Bryan Adams sang about the 'Summer of 69' but curiously, he neglected to tell us about the fact that the earth almost got incinerated by hundreds of nukes. Obviously he wasn't playing at Wembley the day the Revolution Man took to the stage and entranced a seemingly doomed audience.
Revolution Man takes place over the course of three years - 1967-69, and is a tale of sex (well, a passing mention anyway), drugs (all the usual hippy stuff, plus a new and rare substance called Om-Tsor) and rock 'n' roll.
The Doctor Who slant comes in the form of the Om-Tsor, an alien substance that can enable godlike mental powers in humans that take it. Looked after by Buddhist monks, it eventually falls into the possession of a young singer called Ed, who uses it to further his own anarchic ends, becoming the Revolution Man in the process.
Here's where I got confused - Ed sets the Cold War alight, pushing the capitalist west and the communist east into conflict. Then, when the time comes, he proclaims to a capacity crowd at Wembley that he is the second incarnation of Jesus, and that he's going to save everyone by crushing the missiles as they come in.
Regardless of the relevance to the story, this doesn't quite gel. In order to reconcile the two viewpoints, we either have to conclude that he's insane (although we're given very little indication of this) or that he wants to be recognised as a legend in the annals of history, for which we are shown very little motivation. In fact, considering Ed's character is central to the plot, he's given very little character development and indeed disappears for a good chunk of the book.
To counterpoint the negatives however, Sam is given something useful to do. Infiltrating an anarchist's circle of friends is an interesting use of her character, since broadly speaking she agrees with their ideals, if not their methods. She prefers talking, they prefer acting. In fact, Sam's analysis of the group - comparing them to children - is entirely accurate, since they tend to bumble from one situation to another, acting on impulse and having no idea of the possible consequences of their actions and thus no need to care about them.
Add to this the fact that Fitz falls in love, spends 1967-69 on Earth, first with his girlfriend Maddie (Ed's ex) and then in China as a brainwashed soldier and we've got a fairly character focused novel. The Doctor's not so well treated, but he ticks all the usual boxes so it's not too bad.
The best thing about Revolution Man is the ending. Fitz ends up with a gun, and in thinking he has no choice but to shoot Ed, blows a hole in his head. This makes things worse, as Ed's frenzied mind then goes into overdrive, and he's still feeling the effects of Om-Tsor. Which leaves the Doctor with an ethical conundrum - finish Ed off and save the day, or leave him and let everyone die. I was relieved to see that given an absence of options, the Doctor can still pull the trigger. Granted, Ed was going to die anyway, but the fact that the Doctor used a gun to end another being's life is a something of a rarity.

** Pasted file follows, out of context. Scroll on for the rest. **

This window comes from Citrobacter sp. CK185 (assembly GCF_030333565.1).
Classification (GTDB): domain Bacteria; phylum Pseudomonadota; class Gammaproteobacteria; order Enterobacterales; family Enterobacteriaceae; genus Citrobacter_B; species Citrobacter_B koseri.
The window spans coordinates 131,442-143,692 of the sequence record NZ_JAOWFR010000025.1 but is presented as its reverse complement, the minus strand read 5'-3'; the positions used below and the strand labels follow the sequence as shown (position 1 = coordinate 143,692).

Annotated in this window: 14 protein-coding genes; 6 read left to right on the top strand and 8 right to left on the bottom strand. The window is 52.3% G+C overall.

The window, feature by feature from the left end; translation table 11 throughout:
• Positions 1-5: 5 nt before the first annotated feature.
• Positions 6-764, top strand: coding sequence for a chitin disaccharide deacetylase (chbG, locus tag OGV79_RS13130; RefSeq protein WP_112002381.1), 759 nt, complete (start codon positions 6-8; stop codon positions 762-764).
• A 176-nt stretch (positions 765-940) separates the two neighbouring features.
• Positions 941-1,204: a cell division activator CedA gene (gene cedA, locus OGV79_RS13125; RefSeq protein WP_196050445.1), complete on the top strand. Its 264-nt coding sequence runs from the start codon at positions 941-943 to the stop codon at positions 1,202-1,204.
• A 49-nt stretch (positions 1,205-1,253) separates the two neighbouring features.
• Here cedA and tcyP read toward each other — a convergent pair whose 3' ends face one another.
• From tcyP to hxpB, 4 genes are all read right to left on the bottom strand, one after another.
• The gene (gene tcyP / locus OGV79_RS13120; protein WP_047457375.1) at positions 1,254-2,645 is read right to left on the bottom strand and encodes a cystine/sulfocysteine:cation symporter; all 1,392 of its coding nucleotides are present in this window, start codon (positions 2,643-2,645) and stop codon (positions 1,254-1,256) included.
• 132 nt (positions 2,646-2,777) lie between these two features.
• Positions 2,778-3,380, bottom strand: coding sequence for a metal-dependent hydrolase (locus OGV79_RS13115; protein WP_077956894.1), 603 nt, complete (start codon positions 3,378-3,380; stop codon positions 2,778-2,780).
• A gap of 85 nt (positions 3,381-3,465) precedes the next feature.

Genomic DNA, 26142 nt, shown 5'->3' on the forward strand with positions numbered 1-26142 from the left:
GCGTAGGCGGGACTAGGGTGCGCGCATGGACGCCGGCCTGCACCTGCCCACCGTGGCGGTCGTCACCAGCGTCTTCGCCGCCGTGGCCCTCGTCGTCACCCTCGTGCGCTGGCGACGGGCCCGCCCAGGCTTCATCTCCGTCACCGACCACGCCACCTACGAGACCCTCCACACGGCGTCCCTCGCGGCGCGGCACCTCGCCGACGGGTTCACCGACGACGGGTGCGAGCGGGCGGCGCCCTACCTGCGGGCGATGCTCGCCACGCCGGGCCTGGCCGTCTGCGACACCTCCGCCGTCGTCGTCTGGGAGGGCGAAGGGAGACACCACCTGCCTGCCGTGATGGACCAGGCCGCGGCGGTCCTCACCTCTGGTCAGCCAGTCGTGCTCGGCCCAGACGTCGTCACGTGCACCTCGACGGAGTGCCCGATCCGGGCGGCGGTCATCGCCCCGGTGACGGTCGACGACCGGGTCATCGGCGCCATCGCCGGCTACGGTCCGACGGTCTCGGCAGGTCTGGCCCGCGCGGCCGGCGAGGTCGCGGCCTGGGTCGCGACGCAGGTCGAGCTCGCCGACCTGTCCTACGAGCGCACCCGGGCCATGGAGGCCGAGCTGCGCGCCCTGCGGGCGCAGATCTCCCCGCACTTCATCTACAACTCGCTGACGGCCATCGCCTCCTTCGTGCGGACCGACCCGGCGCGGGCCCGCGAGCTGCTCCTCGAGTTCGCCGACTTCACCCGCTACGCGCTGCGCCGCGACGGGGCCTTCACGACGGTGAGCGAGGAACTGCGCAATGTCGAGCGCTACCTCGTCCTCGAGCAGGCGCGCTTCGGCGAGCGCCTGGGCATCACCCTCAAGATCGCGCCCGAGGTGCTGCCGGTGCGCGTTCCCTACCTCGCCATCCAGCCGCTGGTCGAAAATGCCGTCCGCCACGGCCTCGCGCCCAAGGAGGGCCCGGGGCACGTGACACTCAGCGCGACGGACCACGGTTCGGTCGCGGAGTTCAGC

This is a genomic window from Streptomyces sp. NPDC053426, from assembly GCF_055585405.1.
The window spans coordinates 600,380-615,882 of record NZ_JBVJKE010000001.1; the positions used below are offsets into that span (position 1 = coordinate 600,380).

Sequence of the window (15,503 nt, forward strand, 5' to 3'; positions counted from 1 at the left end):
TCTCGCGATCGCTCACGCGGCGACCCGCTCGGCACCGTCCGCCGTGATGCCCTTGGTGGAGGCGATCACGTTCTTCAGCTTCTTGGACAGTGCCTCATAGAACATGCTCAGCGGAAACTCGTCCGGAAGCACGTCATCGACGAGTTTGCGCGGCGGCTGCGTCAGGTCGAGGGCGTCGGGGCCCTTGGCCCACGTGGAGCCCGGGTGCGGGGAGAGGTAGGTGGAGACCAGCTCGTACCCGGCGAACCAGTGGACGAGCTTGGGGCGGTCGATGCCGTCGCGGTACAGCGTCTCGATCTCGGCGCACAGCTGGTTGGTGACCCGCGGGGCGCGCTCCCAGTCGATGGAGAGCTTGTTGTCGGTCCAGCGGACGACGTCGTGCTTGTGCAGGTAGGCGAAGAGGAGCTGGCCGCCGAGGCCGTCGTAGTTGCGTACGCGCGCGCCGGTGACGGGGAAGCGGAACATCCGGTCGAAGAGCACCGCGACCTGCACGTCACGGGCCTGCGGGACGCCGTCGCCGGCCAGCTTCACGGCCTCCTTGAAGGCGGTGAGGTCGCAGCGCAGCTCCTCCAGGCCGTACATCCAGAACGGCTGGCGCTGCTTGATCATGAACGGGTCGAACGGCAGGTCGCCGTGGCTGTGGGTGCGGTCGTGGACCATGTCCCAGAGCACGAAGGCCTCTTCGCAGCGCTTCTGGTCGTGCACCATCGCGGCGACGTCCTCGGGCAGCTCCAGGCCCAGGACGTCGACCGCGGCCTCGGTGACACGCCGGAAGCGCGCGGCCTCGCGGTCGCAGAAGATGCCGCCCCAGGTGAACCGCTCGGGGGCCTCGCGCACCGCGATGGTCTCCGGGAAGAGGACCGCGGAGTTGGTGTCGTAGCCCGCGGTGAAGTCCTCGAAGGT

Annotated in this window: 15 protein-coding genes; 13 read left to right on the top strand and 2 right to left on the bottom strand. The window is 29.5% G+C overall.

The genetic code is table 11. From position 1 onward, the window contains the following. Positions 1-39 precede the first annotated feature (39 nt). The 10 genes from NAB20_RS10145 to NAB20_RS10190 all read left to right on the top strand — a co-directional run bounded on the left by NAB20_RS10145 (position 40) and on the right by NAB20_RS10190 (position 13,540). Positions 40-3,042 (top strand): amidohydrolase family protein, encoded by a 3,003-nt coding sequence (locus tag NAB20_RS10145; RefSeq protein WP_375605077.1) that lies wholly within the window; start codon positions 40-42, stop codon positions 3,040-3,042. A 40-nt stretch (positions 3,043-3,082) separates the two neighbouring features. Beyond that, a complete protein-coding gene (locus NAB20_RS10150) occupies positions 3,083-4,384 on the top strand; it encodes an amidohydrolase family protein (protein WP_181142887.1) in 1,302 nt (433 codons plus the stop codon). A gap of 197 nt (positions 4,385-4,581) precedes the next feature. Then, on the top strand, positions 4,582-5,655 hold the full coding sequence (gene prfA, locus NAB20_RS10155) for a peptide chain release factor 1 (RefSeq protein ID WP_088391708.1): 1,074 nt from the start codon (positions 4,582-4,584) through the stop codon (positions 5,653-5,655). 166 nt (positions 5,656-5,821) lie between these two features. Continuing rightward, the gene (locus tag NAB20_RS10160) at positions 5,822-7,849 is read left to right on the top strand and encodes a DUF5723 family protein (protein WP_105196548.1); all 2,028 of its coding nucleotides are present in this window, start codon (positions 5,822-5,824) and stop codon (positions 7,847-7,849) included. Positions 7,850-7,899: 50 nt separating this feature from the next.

Some people argue that the Doctor should never use a gun, but I disagree. In certain circumstances, such as when all other options have been exhausted, it may become necessary. Besides, it's not like he's never killed to save innocents for goodness sake - the seven planets anyone? (The Pit) an entire alternate universe? (Blood Heat.)
The upshot (pardon the pun) of all this is that the Doctor goes into a remorseful self-imposed exile in the TARDIS, while Sam blames Fitz for taking away the Doctor's innocence and Fitz blames himself (while trying not to let Sam see his guilt.)
And then it ends. Which may either be a blessing or a curse. If the rift between the three is followed up in Dominion, then it's an excellent piece of character drama, set up in this book and left hanging. However, if it's not followed up, then someone is in for a bit of a rant, and I suspect it might be Dominion author, Nick Walters.
Anyway, Revolution Man is a pleasant read with a few nice twists and good character drama.
Review by Tom Hey
Doctor Who is both copyrighted and trademarked by the BBC. The rights to various characters and alien races from the series are owned by the writers who created them. In particular, the Daleks are owned by the estate of Terry Nation. No infringement of any copyright is intended by any part of this site. All credited material on this site is copyright © the named author. All other material is copyright © Stephen Gray The Whoniverse site logo was created by Tom Hey. The drop-down menus were created from templates on CSS Play. The site search function uses Sphider. All posts on the forum are the sole legal responsibility (and copyright) of the individual posters. You may not reproduce any material from this site without permission from the relevant author(s).
You visited the Whoniverse at 3:08 am GMT on Wednesday 11th December 2013
Return to Whoniverse homepage,